|Look on the bottom of the laptop and of the laptop where it shows some of the specs. There's usually a polarity symbol:|
Or you may be able to check its specs in the manual. Most laptop now are positive polarity; that is the outside metal shield of the plug is negative while the inside is positive. If the Dell charger show the same polarity as what the Asus needs then you don't have to worry about that.
But if the wires are cut then you need to use a DC voltmeter to determine which wire from the charger is positive and which is negative. For the cut off plug you'd use an ohmmeter to determine which wire goes to the shield and which connects to the inside of the plug.
OR you can just temporarily connect the plug to the charger one way and then use a DC voltmeter to determine if the polarity is correct. If it's not just switch the connections. When making the connection permanent I slide on some heat shrink tubing and then solder the wires together. let the solder cool and then slide the tubing over the solder and put a match to it so it shrinks tightly over the connection.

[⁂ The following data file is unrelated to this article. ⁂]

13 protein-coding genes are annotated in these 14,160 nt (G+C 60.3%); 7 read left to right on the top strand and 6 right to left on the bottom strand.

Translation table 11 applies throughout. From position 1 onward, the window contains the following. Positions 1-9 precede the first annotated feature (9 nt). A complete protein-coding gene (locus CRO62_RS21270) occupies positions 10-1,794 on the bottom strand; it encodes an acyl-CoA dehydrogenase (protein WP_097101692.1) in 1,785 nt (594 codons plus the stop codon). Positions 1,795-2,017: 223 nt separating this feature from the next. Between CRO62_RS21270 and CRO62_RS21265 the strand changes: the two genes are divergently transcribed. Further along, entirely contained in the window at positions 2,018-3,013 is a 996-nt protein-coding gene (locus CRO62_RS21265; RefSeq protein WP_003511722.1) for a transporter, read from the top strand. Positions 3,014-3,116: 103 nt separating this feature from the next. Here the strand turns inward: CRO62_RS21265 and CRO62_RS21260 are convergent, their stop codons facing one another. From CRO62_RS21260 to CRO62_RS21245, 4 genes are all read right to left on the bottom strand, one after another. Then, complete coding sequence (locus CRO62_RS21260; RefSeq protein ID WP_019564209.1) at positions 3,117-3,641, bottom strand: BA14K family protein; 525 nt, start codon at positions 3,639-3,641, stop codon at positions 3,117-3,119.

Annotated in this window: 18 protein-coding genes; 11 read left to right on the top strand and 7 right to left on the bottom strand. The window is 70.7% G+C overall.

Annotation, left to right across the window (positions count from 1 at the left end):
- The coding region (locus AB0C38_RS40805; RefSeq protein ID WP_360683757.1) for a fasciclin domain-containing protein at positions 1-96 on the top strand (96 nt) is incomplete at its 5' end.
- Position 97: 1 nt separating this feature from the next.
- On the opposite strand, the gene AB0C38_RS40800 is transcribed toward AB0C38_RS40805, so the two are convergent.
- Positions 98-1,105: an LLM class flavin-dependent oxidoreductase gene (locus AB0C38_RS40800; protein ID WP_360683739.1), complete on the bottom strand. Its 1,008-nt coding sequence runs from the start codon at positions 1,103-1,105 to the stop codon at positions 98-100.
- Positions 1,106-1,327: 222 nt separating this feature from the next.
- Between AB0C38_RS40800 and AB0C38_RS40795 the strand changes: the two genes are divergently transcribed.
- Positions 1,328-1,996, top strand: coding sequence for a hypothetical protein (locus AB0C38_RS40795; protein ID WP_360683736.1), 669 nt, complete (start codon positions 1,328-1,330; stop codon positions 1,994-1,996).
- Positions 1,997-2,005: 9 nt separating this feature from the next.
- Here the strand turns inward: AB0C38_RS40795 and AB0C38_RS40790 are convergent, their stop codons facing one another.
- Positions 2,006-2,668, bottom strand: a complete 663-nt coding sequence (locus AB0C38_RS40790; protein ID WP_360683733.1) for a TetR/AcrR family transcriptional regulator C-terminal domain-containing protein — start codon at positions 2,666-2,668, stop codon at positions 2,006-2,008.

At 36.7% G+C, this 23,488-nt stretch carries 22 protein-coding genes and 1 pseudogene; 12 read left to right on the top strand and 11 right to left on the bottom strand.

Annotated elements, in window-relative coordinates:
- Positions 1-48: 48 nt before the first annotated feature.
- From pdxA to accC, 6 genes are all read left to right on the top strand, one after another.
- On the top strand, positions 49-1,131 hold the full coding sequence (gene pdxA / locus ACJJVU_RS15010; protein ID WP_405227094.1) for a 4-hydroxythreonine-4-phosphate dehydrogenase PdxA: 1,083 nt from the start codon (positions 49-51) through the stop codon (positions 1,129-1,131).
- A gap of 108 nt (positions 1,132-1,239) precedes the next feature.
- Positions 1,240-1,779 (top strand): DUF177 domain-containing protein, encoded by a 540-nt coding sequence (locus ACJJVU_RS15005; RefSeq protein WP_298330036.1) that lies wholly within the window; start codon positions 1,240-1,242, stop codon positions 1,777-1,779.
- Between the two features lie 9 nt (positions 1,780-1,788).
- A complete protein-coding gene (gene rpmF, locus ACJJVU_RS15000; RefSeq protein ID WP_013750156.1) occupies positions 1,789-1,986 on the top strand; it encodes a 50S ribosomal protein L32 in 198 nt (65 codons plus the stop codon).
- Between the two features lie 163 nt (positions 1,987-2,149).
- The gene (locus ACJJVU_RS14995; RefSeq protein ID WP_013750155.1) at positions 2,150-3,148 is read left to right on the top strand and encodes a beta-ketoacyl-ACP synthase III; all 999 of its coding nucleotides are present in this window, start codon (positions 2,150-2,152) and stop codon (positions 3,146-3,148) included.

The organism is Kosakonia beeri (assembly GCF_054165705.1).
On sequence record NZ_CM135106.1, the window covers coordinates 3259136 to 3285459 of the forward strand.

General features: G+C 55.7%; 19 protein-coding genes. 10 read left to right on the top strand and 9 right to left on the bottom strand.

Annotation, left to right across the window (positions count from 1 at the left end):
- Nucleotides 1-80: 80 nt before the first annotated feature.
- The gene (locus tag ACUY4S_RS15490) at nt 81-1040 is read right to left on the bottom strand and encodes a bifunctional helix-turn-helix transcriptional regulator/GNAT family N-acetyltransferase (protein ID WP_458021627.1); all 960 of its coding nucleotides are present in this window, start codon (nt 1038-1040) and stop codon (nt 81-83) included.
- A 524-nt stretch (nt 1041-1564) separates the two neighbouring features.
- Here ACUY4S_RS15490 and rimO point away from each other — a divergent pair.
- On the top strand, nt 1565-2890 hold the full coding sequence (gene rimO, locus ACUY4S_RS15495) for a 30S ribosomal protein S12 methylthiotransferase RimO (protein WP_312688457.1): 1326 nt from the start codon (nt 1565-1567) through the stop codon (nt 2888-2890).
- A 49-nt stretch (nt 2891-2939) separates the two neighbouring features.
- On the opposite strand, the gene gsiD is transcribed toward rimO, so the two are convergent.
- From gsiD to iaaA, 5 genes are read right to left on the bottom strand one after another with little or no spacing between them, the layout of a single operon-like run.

The difference in amperage shouldn't be a problem. As long as the voltages are the same--19 v--the additional amperage won't be 'forced' into the laptop. The laptop will take what it needs.
Hey, I just took a close look at the second picture of the charger in your link. It shows it's positive polarity.
message edited by DAVEINCAPS